Using the Power of Art to Teach Science
In this lesson, students combine art and science to interpret and illustrate graphical art. In this way, students will building understanding of the power of data infused art to convey the "bigger picture" of climate change.
Students will get the 'real scoop' on what it's like to think like a scientist. Our new Science in Action lesson plan features NGSS aligned concepts in Three Dimensional Learning through Science and Engineering Practices (SEP's), Crosscutting Concepts (CC's) and Disciplinary Core Ideas (DCI's).
Three Dimensions helps students see the interconnections between disciplines including science, critical thinking, math and English Language Arts (ELA) skills.
We first heard of Nancy through an interview with our Featured Scientist, George Matsumoto, at MBARI. Nancy, George told us “is a standout educator” who participated in MBARI’s EARTH professional development program.
When George showed us the lesson plan and accompanying book based upon Nancy’s collaboration with artist Jill Pelto, our jaws dropped!
Senior Education and Research Specialist, Monterey Bay Aquarium Research Institute
How does a guy, wanting little more than to scuba dive in the ocean as a college student, discover a new species of comb jellies (ctenophores)!?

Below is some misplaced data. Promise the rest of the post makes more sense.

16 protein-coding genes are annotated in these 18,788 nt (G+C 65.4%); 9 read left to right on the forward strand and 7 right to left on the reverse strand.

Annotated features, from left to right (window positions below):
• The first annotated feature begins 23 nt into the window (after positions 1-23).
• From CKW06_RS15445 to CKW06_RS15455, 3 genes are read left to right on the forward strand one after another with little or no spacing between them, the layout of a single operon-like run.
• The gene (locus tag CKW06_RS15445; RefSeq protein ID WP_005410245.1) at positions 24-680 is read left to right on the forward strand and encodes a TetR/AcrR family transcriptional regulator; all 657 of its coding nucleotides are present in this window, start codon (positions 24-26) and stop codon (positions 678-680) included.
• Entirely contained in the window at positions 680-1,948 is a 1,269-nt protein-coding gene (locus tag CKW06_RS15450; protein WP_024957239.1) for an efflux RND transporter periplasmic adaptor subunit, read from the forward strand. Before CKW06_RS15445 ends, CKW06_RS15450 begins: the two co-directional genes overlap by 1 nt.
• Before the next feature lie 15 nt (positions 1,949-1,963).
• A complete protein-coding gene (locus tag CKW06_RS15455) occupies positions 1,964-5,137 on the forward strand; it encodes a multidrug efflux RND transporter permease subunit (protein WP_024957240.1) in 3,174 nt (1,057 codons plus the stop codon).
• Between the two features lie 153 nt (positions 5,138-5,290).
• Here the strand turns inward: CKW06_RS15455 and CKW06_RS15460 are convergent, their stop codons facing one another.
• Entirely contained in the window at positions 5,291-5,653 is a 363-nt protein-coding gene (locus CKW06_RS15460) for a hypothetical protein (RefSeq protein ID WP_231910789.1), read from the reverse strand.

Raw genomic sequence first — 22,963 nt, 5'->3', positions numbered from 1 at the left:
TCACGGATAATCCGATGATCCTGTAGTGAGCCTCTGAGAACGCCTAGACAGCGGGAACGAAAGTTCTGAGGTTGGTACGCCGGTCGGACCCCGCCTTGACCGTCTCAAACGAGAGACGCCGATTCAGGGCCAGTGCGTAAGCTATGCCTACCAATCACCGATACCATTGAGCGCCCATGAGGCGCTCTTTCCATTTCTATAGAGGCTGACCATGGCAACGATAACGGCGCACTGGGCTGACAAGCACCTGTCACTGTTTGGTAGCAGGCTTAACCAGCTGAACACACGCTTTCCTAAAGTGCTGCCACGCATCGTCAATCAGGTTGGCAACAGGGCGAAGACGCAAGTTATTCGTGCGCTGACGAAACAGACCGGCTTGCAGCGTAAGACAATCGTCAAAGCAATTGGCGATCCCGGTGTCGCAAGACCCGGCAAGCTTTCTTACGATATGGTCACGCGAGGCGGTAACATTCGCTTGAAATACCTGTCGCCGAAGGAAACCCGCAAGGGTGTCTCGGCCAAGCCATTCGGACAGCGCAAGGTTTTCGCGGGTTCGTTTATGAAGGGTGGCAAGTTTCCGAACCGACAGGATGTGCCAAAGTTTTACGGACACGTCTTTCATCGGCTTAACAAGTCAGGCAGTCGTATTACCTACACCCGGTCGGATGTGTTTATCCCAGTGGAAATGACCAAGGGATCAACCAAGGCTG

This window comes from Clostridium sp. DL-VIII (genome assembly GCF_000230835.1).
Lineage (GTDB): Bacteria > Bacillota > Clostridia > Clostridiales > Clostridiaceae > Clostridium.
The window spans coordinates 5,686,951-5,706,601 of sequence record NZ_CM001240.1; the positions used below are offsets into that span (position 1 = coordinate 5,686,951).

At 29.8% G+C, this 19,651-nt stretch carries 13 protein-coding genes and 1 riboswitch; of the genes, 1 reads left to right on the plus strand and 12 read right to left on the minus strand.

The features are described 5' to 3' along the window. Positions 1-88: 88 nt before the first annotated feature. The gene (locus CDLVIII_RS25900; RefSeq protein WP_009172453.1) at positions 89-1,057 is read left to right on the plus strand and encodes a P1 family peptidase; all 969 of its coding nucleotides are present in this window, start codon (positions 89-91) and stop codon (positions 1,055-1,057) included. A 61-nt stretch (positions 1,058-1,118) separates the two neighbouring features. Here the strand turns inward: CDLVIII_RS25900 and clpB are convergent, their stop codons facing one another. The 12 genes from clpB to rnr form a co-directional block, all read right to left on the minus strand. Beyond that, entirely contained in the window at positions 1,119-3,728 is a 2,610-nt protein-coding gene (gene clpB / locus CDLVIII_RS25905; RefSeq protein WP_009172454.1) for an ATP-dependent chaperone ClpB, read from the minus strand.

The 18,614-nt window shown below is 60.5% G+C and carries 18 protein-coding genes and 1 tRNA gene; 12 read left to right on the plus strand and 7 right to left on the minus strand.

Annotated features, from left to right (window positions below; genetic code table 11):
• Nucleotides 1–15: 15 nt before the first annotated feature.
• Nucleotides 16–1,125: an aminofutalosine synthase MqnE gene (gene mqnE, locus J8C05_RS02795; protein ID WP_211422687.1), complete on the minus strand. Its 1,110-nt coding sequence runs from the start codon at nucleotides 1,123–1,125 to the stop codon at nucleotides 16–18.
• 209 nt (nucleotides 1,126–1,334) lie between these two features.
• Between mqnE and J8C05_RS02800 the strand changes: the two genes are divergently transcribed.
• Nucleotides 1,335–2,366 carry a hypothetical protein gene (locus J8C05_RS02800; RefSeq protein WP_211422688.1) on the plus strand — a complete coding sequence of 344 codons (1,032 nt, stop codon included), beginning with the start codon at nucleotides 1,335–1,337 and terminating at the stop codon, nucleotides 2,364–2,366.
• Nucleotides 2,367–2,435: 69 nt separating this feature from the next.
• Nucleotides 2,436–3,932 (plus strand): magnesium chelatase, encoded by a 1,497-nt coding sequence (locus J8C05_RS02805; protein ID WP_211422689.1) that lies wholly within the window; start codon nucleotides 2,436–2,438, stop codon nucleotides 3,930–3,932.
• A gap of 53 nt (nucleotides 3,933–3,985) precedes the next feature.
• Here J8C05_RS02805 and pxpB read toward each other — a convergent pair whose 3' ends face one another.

Discover how George’s expertise (and mad diving skills) continue to enrich our understanding of the world of ctenophores.
Climate Crisis and the American Lobster
The American lobster, an icon for our seafood in the U.S., may be in trouble because of climate change. How is this coveted epicurean pleasure threatened?
Warming water appear to be particularly impacting the early life stages of American lobster. Before they're even able to move to cooler waters, Larval and juvenile lobsters, even more sensitive to water temperatures, don't stand a chance as they're too young to move to cooler waters.
Last year Italy became the first country to make climate change education compulsory in schools; in January New Zealand introduced climate change curriculum. But around the globe many students taking part in the growing global youth climate movement say they are being failed by their schools. We aim to help teachers with more resources featured on our website. Let’s do a better job!
There was an asteroid that killed the dinosaurs and acidified the ocean in less then 1000 years. That’s comparable to what’s happening today. We may see equivilant mass extinctions in the ocean in the next 100 years if we don't STOP emitting greenhouse gases at our current rate. Pretty scary, huh?